# Are quantum operations reversible?

If We perform some unitary operations on a Quantum State $$|A\rangle$$ after which it becomes$$|A'\rangle$$. Then if we perform the inverse of all those unitary operations on the state $$|A'\rangle$$ in reverse order, can we roll back to the state $$|A\rangle$$?

• What you've described is the reversibility of unitary transformations and not the "reversibility of the state". Unitaries are invertible maps -- in fact, the set of all unitaries forms a group -- and so yes, you will revert back to the original state. I'm not sure what you mean by the state being "reversible"? Do you mean invertible as a matrix? – keisuke.akira Jun 25 at 22:43

Any operation on quantum computer (with measurement being exception) are described by unitary matrix. A feature of the unitary matrix is $$AA^\dagger=I$$, which means that transpose conjugate to matrix $$A$$ is inverse to $$A$$ too. It can be easily proven that if $$A$$ is unitary then $$A^\dagger$$ is also unitary hence it is also quantum gate.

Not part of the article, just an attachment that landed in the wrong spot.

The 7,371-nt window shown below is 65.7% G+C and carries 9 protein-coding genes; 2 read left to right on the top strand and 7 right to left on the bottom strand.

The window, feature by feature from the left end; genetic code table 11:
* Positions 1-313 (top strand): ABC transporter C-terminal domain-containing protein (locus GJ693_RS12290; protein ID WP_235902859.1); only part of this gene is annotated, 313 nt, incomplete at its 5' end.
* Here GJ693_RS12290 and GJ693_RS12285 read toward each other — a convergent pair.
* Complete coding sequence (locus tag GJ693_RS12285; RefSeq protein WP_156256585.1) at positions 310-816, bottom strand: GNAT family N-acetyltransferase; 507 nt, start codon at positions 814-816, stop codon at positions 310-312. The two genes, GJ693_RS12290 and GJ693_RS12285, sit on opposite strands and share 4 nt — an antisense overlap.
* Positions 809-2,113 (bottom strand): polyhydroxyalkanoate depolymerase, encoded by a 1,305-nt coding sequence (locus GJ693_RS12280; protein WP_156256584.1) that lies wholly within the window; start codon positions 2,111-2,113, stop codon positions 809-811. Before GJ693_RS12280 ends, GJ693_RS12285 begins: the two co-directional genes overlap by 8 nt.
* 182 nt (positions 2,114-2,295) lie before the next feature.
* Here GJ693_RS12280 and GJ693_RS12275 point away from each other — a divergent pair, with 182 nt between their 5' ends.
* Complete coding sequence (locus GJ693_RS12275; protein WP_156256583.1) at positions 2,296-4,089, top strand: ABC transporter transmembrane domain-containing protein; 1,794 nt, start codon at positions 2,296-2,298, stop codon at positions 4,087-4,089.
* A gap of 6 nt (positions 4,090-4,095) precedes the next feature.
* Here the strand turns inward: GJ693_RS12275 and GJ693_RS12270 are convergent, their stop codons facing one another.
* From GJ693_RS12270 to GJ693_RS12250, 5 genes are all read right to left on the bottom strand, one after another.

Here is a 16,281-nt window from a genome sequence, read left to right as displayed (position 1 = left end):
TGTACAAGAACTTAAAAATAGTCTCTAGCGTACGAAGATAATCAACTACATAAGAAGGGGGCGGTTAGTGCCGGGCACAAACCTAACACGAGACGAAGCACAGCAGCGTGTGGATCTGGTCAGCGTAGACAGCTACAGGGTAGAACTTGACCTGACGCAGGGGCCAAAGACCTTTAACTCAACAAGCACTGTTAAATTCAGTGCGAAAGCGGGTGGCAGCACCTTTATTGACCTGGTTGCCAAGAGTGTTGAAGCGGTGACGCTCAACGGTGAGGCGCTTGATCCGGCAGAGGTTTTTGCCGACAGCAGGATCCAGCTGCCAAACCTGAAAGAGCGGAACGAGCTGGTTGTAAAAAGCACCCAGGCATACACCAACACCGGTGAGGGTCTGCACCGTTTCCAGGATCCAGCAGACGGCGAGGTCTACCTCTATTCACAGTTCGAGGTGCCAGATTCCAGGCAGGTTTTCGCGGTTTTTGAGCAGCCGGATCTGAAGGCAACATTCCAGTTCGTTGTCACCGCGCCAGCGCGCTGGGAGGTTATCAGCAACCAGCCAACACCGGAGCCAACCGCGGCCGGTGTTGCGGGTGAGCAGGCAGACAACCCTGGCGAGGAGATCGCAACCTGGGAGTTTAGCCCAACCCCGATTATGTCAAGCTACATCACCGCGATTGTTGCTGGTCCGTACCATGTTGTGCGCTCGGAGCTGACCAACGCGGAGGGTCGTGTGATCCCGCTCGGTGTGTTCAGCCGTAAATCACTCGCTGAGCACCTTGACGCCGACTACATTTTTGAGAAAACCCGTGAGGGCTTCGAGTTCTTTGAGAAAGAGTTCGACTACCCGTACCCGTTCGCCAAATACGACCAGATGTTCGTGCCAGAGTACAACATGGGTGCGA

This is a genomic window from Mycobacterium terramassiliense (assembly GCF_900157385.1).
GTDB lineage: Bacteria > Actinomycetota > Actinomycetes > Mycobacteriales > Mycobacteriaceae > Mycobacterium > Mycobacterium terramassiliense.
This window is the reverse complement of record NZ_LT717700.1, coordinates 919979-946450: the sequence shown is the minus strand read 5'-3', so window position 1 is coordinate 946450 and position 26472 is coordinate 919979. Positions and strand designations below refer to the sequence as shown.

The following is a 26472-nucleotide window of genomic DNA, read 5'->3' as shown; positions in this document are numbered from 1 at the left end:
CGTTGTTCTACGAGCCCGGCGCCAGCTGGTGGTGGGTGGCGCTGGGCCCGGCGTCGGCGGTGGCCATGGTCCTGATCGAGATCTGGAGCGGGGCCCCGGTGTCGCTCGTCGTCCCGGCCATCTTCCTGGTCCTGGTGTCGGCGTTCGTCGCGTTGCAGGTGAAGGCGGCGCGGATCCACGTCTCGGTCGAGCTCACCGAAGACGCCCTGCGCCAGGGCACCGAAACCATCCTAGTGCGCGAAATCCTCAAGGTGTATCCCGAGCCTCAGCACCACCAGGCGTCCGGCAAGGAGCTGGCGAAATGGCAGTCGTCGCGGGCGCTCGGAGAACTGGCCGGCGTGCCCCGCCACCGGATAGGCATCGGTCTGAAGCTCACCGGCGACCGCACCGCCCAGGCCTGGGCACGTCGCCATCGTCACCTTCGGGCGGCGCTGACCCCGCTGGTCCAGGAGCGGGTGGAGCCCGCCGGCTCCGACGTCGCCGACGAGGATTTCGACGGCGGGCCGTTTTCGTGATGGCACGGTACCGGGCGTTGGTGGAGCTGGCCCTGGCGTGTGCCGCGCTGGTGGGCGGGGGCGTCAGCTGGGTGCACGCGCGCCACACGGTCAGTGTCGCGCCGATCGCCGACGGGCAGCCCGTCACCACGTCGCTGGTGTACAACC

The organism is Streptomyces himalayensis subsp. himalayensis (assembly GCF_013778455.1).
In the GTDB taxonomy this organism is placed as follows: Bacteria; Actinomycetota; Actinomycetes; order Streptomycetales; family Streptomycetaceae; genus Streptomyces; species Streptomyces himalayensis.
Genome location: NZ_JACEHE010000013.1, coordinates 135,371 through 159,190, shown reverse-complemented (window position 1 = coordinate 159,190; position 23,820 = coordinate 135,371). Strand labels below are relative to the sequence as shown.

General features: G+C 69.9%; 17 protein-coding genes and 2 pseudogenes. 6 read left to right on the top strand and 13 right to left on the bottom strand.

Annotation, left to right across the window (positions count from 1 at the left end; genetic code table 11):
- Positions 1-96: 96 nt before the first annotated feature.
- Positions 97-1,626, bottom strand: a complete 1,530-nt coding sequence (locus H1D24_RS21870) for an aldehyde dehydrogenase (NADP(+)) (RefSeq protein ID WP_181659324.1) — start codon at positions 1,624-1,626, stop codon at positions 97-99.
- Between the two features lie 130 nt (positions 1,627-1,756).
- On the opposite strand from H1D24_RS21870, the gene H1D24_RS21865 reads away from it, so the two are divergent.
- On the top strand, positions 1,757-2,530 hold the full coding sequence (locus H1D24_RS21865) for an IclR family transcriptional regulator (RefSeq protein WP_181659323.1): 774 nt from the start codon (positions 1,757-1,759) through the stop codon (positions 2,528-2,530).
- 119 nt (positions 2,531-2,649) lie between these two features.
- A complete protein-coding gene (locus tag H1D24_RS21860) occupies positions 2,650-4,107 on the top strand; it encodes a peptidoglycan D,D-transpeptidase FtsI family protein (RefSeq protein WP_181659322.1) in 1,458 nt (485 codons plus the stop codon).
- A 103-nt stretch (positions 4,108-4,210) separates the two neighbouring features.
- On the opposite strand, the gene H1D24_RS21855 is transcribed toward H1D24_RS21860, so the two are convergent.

If you came from state $$|\psi_0\rangle$$ to $$|\psi_1\rangle$$ by transformation $$A|\psi_0\rangle = |\psi_1\rangle$$, then it is possible to reverse the transformation in this way: $$A^{\dagger}|\psi_1\rangle = |\psi_0\rangle$$.
In practise, this means that you put all gates in original circuit in reverse order and replace each gate $$A$$ with its transpose conjugate operator $$A^{\dagger}$$.